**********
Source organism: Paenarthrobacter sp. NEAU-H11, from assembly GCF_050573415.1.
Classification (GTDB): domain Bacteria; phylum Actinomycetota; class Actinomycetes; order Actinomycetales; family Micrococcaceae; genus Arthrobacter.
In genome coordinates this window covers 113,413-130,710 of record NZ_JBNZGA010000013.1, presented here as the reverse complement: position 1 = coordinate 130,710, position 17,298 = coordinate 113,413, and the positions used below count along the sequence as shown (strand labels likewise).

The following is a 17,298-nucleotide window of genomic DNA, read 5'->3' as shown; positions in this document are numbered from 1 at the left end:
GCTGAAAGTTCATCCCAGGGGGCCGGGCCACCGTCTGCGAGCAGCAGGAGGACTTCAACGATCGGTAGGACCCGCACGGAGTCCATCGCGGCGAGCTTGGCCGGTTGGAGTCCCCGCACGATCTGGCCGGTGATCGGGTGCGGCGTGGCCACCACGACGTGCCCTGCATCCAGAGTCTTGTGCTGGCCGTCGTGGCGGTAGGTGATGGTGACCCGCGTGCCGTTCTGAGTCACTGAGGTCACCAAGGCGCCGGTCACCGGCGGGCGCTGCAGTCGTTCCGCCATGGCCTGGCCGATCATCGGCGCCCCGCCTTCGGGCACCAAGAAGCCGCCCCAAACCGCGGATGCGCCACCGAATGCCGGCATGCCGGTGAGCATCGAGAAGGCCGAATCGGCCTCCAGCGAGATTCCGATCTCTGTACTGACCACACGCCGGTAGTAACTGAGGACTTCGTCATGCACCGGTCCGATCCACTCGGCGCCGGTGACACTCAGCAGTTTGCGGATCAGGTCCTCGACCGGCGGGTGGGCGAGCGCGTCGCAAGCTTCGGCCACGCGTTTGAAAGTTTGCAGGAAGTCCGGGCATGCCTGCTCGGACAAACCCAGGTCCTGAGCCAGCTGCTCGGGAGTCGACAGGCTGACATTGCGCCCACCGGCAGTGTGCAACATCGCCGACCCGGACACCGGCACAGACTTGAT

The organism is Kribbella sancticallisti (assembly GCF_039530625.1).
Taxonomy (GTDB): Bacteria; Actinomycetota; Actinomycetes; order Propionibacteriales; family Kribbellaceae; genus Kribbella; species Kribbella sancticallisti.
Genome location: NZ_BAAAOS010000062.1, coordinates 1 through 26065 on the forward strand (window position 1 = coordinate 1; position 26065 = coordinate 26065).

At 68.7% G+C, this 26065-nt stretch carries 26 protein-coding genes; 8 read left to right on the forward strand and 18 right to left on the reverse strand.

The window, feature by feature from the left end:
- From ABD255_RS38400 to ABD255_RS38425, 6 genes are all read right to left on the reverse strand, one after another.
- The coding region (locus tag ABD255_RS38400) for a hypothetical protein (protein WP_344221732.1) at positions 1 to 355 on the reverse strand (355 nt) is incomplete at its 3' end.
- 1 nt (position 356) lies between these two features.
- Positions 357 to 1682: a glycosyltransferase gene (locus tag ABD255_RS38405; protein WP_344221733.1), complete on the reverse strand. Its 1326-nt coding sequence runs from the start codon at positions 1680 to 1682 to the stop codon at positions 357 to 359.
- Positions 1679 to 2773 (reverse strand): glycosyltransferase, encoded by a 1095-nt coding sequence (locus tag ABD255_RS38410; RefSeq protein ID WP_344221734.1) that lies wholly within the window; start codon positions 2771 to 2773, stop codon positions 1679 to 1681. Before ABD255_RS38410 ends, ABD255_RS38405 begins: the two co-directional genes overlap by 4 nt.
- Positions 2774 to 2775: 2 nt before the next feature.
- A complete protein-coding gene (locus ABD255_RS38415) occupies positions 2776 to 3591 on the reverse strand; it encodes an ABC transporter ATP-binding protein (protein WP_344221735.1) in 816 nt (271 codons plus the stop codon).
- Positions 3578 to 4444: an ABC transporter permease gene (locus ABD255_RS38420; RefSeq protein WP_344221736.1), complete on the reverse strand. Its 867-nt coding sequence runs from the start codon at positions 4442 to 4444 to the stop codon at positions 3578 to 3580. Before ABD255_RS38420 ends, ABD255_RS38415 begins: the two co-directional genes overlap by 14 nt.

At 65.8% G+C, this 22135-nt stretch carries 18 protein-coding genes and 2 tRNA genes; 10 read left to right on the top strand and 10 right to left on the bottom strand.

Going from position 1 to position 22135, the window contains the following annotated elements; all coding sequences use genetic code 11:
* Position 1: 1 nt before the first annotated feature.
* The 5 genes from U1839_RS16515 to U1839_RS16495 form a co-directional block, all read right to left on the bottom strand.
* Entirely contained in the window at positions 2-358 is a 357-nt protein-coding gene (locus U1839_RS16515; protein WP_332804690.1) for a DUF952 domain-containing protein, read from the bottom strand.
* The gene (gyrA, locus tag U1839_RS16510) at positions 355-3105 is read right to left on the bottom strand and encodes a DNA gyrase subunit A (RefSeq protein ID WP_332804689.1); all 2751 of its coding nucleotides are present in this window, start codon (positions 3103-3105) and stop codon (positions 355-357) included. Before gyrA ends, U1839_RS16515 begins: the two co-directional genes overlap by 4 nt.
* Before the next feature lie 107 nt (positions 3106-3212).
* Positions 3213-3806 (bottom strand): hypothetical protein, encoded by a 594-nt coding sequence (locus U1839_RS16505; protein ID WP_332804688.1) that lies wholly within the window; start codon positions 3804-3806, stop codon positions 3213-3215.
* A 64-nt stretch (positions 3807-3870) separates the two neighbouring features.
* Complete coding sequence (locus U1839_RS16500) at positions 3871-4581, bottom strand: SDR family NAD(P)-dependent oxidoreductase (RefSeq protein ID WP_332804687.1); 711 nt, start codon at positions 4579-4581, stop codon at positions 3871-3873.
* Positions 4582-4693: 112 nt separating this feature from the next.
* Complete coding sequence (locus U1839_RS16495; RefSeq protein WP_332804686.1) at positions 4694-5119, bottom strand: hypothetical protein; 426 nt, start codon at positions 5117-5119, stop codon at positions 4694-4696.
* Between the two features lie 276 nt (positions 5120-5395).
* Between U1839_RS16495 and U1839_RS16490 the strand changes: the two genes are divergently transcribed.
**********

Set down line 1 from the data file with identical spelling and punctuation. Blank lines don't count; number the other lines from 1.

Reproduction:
Source organism: Paenarthrobacter sp. NEAU-H11, from assembly GCF_050573415.1.